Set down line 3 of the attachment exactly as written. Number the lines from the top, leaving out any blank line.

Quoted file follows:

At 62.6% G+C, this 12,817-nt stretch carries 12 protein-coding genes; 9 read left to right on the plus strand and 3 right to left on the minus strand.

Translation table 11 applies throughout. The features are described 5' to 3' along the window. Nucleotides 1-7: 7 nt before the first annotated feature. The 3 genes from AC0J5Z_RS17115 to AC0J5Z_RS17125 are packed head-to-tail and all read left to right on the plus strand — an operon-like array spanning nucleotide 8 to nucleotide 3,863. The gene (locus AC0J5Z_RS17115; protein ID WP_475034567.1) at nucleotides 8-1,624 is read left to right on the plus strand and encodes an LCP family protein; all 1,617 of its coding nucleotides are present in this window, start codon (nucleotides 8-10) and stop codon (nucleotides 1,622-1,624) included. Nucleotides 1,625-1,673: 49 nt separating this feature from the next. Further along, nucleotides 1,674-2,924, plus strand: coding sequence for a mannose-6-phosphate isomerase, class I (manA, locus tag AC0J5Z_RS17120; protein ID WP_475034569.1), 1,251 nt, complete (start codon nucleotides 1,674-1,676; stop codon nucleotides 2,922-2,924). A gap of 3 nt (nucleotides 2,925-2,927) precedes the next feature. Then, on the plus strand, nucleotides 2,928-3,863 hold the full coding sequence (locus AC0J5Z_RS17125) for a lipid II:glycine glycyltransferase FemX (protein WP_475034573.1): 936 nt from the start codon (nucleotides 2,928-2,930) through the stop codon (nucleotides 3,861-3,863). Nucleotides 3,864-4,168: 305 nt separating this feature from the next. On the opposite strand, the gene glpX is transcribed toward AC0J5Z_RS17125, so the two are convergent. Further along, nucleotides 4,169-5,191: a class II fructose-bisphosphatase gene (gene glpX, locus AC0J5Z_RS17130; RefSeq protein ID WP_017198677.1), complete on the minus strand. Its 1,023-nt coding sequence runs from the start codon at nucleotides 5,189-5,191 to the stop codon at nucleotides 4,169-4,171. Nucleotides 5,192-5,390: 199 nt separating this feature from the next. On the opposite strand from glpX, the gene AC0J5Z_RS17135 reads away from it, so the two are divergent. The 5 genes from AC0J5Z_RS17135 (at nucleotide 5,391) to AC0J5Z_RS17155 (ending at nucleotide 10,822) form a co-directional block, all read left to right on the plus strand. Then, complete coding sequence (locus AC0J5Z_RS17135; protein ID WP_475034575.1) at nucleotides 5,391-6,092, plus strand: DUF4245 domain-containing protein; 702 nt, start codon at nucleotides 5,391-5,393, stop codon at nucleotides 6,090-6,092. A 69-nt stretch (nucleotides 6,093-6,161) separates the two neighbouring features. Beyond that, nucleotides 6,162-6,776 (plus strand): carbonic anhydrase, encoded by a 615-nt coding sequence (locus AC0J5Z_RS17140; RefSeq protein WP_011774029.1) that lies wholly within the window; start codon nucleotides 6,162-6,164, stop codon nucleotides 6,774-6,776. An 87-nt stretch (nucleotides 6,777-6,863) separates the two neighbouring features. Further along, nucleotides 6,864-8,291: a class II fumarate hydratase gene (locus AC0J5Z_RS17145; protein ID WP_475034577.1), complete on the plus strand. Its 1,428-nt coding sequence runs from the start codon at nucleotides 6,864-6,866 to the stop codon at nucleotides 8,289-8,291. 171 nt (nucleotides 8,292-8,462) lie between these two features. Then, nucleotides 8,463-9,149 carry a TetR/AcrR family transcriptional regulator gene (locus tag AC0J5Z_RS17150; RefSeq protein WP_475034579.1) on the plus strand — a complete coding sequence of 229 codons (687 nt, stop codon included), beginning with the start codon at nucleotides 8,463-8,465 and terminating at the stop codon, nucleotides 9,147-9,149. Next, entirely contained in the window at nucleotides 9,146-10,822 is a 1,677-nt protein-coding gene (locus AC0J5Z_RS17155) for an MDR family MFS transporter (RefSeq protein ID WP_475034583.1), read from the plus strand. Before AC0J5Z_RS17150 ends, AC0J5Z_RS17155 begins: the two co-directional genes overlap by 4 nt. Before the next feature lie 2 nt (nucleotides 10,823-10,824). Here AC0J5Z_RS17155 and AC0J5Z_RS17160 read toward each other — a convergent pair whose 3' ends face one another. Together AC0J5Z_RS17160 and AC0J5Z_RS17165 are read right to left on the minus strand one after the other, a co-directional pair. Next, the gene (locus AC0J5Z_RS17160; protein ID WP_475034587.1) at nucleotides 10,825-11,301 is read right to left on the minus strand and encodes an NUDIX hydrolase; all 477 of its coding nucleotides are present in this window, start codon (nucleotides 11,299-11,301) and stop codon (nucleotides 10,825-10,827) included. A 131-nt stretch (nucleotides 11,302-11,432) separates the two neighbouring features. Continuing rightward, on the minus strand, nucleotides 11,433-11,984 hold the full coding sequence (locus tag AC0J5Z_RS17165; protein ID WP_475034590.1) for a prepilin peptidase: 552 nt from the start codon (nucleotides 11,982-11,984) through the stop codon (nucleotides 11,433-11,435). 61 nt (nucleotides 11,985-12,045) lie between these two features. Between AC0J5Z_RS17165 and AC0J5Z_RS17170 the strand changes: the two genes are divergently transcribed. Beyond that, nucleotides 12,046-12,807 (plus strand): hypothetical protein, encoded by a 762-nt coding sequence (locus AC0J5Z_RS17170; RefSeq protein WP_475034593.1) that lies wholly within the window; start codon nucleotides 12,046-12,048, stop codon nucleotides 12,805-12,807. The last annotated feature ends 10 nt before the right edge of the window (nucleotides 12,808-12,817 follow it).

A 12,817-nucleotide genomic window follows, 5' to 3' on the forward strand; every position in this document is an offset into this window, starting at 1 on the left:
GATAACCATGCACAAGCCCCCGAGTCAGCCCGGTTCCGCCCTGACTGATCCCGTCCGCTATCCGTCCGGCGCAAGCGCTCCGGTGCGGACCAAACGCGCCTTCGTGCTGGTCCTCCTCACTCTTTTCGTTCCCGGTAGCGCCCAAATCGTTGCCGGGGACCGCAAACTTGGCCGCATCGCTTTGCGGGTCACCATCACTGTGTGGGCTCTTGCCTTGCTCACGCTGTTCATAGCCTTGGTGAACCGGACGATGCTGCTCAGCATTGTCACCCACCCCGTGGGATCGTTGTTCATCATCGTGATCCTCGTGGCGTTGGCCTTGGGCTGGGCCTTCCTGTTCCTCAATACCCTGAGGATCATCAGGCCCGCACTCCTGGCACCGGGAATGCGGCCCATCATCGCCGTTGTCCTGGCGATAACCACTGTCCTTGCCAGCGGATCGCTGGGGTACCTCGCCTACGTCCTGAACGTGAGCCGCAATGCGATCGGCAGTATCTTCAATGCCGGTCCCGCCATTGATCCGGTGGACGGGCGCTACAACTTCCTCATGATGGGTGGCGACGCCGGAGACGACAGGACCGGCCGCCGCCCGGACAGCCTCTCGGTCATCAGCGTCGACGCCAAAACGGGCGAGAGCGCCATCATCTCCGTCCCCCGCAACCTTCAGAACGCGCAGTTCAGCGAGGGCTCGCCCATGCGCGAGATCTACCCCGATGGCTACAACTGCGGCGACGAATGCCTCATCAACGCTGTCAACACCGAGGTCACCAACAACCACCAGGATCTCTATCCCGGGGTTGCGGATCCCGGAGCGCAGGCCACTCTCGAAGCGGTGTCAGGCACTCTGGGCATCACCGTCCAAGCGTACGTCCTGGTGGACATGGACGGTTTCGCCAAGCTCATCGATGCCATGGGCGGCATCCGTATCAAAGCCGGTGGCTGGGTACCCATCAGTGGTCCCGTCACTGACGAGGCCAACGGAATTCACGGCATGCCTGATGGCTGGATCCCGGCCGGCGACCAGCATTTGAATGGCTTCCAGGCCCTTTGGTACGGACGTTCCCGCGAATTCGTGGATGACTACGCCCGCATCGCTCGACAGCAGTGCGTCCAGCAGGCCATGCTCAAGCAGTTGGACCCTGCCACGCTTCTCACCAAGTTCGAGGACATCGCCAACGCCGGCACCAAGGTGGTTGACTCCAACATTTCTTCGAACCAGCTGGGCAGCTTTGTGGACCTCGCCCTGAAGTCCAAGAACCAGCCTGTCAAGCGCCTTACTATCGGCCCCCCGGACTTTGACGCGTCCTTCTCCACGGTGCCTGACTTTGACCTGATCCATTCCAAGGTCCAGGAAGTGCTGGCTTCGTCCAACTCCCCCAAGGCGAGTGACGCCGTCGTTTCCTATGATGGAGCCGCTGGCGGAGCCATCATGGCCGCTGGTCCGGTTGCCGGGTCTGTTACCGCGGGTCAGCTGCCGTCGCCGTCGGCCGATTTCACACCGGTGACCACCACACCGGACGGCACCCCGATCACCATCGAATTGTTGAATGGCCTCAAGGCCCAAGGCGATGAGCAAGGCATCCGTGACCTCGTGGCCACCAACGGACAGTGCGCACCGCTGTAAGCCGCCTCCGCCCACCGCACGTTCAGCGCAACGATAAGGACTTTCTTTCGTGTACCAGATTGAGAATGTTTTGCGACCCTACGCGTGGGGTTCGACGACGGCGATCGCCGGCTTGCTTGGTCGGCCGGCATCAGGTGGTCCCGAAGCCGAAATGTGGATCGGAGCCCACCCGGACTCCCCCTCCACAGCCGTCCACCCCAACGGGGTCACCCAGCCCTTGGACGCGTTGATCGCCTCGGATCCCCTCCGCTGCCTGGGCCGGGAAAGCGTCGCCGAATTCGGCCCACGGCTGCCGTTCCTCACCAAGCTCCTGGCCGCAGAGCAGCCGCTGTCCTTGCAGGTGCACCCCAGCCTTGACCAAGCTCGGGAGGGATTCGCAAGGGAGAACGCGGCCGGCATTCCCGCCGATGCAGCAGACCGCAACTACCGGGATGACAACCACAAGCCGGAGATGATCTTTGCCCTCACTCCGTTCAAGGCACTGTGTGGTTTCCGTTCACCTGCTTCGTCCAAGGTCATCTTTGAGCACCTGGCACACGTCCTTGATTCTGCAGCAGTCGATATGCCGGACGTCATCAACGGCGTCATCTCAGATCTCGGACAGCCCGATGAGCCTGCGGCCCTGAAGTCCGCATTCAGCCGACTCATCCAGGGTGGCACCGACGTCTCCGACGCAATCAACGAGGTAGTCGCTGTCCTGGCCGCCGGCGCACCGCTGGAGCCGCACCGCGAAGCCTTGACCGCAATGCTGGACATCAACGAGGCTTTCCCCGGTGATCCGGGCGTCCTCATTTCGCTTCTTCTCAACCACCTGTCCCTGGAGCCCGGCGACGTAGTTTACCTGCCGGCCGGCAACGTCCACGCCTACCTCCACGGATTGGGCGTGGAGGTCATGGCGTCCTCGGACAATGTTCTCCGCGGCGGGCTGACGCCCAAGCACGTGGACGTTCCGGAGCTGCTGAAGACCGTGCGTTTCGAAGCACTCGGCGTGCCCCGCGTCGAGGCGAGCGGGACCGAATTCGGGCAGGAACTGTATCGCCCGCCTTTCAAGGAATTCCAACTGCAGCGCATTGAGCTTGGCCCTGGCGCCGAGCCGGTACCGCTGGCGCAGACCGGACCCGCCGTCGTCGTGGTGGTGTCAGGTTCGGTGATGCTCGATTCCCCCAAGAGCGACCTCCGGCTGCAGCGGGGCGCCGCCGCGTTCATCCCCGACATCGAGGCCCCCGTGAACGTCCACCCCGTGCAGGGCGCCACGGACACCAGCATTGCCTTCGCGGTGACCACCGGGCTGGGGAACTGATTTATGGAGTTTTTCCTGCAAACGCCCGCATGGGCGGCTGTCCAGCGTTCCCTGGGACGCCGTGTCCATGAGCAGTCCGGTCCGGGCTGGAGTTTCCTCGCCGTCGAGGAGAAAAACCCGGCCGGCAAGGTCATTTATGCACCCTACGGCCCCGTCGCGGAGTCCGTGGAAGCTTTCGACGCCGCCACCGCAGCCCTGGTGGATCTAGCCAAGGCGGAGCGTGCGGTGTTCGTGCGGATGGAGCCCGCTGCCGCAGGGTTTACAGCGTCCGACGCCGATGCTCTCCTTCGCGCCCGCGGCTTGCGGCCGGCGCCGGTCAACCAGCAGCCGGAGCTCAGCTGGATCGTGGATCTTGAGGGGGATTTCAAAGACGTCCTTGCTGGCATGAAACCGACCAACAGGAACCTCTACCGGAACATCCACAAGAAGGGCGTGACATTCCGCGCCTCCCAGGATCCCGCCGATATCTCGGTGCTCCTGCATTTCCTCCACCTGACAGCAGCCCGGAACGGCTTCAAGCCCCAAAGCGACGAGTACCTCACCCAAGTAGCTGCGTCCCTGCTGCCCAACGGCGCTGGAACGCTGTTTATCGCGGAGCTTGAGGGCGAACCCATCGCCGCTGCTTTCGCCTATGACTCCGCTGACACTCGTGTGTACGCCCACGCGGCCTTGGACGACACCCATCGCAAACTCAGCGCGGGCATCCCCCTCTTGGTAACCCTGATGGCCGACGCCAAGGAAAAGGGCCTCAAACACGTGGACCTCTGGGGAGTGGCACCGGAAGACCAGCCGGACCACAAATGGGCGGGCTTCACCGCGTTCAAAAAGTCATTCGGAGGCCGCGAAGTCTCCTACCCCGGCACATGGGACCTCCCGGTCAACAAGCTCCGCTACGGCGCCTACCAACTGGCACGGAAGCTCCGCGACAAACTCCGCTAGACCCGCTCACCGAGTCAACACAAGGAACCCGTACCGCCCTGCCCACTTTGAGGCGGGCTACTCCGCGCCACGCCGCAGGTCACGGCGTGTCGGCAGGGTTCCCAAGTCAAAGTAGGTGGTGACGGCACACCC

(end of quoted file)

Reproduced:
A 12,817-nucleotide genomic window follows, 5' to 3' on the forward strand; every position in this document is an offset into this window, starting at 1 on the left: